Welcome to another installment of SHANE’S EXCELLENT NEW WORDS, a regular Wednesday feature at NA Confidential.
But why all these new words?
Why not the old, familiar, comforting words, like the ones you’re sure to hear when asking the city’s corporate attorney why the answers to my FOIA/public records request for Bicentennial commission finances, due to be handed over on July 8, still haven’t arrived on the 27th?
It’s because a healthy vocabulary isn’t about intimidation through erudition. Rather, it’s about selecting the right word and using it correctly, whatever one’s pay grade or station in life.
Even these very same flippant, bond-engorged municipal corporate attorneys customarily paid to suppress information can benefit from this enlightening expansion of personal horizons, and really, as we contemplate what they knew and when they knew it, all we have left is plenty of time — and the opportunity to learn something, if we’re so inclined.
Today’s word is farrago.
noun, plural farragoes
1. a confused mixture; hodgepodge; medley: a farrago of doubts, fears, hopes, and wishes.
Origin of farrago: 1625-35; < Latin: literally, mixed crop of feed grains, equivalent to farr- (stem of far) emmer + -āgō suffix noting kind or nature
Merriam-Webster has more to say about the word’s origins.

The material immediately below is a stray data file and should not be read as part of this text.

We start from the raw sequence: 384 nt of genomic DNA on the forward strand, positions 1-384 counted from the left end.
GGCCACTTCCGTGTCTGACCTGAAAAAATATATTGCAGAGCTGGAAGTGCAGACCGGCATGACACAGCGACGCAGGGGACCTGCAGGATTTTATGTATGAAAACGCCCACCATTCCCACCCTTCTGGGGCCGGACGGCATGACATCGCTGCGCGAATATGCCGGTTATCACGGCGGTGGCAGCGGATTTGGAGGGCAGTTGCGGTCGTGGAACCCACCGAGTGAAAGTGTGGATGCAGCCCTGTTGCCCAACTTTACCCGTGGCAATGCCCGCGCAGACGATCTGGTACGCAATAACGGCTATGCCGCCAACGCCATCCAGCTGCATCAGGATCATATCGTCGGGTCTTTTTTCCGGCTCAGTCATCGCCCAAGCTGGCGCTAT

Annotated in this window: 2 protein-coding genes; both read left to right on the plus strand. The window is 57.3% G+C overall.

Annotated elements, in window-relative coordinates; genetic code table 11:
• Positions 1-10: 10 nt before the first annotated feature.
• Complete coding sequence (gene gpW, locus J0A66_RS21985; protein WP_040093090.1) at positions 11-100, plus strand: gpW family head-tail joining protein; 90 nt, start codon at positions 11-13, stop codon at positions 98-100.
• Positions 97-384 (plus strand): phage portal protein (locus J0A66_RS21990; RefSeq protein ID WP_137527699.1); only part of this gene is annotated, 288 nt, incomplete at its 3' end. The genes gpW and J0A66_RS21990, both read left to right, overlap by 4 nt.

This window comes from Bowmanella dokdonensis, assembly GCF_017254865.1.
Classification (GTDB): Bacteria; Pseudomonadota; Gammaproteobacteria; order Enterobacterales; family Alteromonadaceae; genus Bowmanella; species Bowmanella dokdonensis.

Farrago might seem an unlikely relative of “farina” (the mealy breakfast cereal), but the two terms have their roots in the same Latin noun. Both derive from “far,” the Latin name for “spelt” (a type of grain). In Latin, farrago meant “mixed fodder” – cattle feed, that is. It was also used more generally to mean “mixture.” When it was adopted into English in the early 1600s, “farrago” retained the “mixture” sense of its ancestor. Today, we often use it for a jumble or medley of disorganized, haphazard, or even nonsensical ideas or elements.
The great American wordsmith H.L. Mencken provides our usage quote.
Yet the only Jewish document that comes down to us from that great day is part of the Book of Genesis, a farrago of nonsense so wholly absurd that even Sunday-school scholars have to be threatened with Hell to make them accept it.
The essay from which this sentence is quoted is a great favorite of mine, and is being posted alongside today’s excellent new word for Shane, who makes far too much money to remember it — or his own stated deadlines.